One of the points in the book is that the surge fighting was tough, the toughest six months of the war, even tougher than the Second Battle of Fallujah. It was a sustained six month battle.

MJT: The first half of 2007. In Bacouba, Mosul…

Ricks: …and Baghdad. I capture it in the siege of Tarmiyah. There were 38 guys in Tarmiyah, the northernmost surge outpost in the Baghdad area. They got car-bombed, mortared, RPGed, and machine-gunned. They held the post, but at the end of the day they had two dead and 29 wounded. The car bomb was heard seven miles away.

But my favorite part of the book isn’t about fighting. It’s called “The Insurgent Who Loved Titanic.” It’s about Captain Sam Cook. I don’t know if you’ve ever come across him. In the little town he’s in, he hears about an insurgent boasting that he set off 200 bombs against Americans. Cook is a really smart guy. He’s been around a while. He was on his second or third tour in Iraq. He sent an invitation to the guy for a cup of tea. That said two things. It said “I know where you are.” And it said “I know who you are.”

The guy comes and says “if you know who I am and where I am, why didn’t you arrest me?” Cook said “because I’ve invited you for tea and won’t abuse the rules of hospitality.”

What Cook wants to do — and I think you understand — is bring in the network. He wants to understand the guy and his network, not just kill or capture one guy. And they began talking. Cooks says, “look, if I see you in the street tomorrow, I might shoot you. But let’s talk. You’re here. Let’s have tea.”

MJT: That’s very Arab. They like to have tea when they aren’t shooting each other.

Ricks: Yeah. And it goes on for a couple of weeks. And one day, the guy says “you need to understand something. I hate everything about America. America is the Devil. Nothing good comes from America.”

But Cook knows the most popular theme for cell phones in Iraq is the theme from Titanic. And he says to the insurgent, “well, you saw the movie Titanic, didn’t you?”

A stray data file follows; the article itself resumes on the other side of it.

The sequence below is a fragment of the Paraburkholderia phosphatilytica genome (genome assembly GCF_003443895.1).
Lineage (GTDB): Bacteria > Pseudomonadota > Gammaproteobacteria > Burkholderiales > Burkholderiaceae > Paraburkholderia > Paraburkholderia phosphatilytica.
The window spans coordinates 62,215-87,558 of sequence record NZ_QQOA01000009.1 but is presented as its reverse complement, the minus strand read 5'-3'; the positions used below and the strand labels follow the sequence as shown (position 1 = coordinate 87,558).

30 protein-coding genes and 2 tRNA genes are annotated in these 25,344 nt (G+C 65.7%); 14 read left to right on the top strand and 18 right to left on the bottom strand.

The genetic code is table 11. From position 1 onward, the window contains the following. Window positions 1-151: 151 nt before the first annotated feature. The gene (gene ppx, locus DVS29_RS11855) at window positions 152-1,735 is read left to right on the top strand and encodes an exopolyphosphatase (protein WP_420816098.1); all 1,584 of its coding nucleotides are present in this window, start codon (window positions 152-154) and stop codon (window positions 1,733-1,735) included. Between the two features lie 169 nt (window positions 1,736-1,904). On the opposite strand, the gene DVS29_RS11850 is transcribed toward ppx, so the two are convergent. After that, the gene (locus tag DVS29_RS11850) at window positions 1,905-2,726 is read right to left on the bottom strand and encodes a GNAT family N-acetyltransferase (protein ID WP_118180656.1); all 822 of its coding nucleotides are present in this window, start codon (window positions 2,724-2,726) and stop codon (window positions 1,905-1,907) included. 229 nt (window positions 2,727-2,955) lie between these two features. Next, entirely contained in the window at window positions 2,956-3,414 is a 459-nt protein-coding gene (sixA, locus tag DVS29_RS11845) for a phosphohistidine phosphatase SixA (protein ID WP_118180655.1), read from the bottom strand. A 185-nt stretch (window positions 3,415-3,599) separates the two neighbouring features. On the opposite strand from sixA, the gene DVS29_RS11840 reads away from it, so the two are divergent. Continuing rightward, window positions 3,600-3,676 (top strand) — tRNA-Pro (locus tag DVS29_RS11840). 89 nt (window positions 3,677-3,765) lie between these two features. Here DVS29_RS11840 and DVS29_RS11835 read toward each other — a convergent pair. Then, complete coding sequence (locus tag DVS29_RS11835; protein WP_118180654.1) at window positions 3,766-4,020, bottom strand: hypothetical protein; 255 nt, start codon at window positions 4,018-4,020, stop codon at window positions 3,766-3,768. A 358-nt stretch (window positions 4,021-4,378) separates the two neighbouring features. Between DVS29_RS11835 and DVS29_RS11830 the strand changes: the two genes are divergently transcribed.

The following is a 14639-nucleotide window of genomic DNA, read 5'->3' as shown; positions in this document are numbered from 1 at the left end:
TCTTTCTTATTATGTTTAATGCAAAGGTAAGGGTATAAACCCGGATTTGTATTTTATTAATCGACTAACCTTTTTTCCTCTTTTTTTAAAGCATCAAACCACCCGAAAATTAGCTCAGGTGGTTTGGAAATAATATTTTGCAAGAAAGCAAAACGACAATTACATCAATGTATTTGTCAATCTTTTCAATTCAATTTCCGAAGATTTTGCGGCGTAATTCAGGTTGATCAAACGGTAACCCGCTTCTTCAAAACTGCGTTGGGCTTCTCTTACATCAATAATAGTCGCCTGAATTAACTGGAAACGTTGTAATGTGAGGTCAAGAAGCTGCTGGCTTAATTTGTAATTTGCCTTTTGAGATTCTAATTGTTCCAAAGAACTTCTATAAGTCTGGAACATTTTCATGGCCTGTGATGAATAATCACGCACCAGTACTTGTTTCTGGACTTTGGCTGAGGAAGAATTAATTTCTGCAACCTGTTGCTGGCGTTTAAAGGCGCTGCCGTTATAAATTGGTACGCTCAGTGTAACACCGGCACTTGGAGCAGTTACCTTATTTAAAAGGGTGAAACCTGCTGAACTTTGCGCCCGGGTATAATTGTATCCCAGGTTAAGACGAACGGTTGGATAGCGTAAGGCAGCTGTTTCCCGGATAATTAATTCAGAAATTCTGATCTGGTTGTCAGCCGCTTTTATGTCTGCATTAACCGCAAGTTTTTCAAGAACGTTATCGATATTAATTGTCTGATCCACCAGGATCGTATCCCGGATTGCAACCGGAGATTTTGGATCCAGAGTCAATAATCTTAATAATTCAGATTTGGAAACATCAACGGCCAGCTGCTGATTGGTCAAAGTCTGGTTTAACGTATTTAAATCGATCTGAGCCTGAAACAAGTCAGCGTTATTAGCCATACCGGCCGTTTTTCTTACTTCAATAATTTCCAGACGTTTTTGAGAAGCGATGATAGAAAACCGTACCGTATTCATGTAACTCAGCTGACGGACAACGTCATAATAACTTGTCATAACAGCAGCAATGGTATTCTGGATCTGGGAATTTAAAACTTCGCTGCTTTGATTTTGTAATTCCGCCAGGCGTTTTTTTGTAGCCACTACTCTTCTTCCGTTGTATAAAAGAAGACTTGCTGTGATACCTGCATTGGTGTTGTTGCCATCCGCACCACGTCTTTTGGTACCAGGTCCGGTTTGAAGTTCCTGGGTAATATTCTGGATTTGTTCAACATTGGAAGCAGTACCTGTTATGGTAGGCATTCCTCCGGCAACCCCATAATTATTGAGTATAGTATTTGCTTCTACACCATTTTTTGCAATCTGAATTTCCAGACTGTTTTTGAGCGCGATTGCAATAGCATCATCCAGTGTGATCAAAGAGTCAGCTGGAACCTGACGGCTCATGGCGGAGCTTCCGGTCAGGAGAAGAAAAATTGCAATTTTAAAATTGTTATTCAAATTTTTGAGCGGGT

MJT: [Laughs]

Ricks: And the insurgent says “seven times. I cry at the end every time.”

Titanic Poster.jpg

MJT: [Laughs] The Arab world is so much fun.

Ricks: There’s an emotional connection there. The guy never comes over to the American side. He never becomes persuaded to support American goals. But after months of these talks he says, “Look, I can’t surrender to you. It’s a matter of self-respect. But if you will arrange my surrender to the Iraqis and then put me on the payroll, I’ll tell you a few things. And me and the boys will help you out.” Cook says, “Done deal.” And they do it.

The insurgent sits down and says, “Okay. The first thing you need to know is that the reason you never captured me is because every time you came to my house, the Iraqi Army soldiers at the checkpoint called me on my cell phone. You might want to take away their cell phones. Second, we have a deal with the police chief. Our war is with you, not with him. The Iraqi Police are sitting it out. The third thing you might want to know is that my sniper rifle was a gift to me from the Iraqi major you work with.”

Cook said it was like the lights were being turned on. Suddenly he could see it.

This was happening all over Iraq in 2007 and 2008. The Americans were sitting down, talking, listening, and cutting deals. In some ways, it was the Arabization of the American war.

MJT: That’s a good way to put it.

Ricks: And it was combined with a real reduction in American goals. Petraeus’s people never really articulated this, but in their internal discussions they lowered the American goals. They threw out the notion that we’re going to transform Iraq into a beacon of democracy. They said they’ll settle for a more or less stable Iraq that is somewhat democratic and somewhat respectful of human rights. This was never put into any policy statement that I saw approved by the White House. They basically threw out the gold-plated Lexus that was the original plan and settled for a Volkswagen Bug.

MJT: They didn’t have much choice. That’s just reality.

Ricks: Except the Americans, for years, had ignored that reality. And even that minimal goal is tough.

MJT: I got back from Iraq not too long ago, and one of the things I tried to figure out — as much as a person can figure out something like this — is whether or not Iraq will be more or less okay after the U.S. either leaves or draws down significantly. About half the Americans and half the Iraqis I talked to said they’re optimistic, and the other half said they’re pessimistic.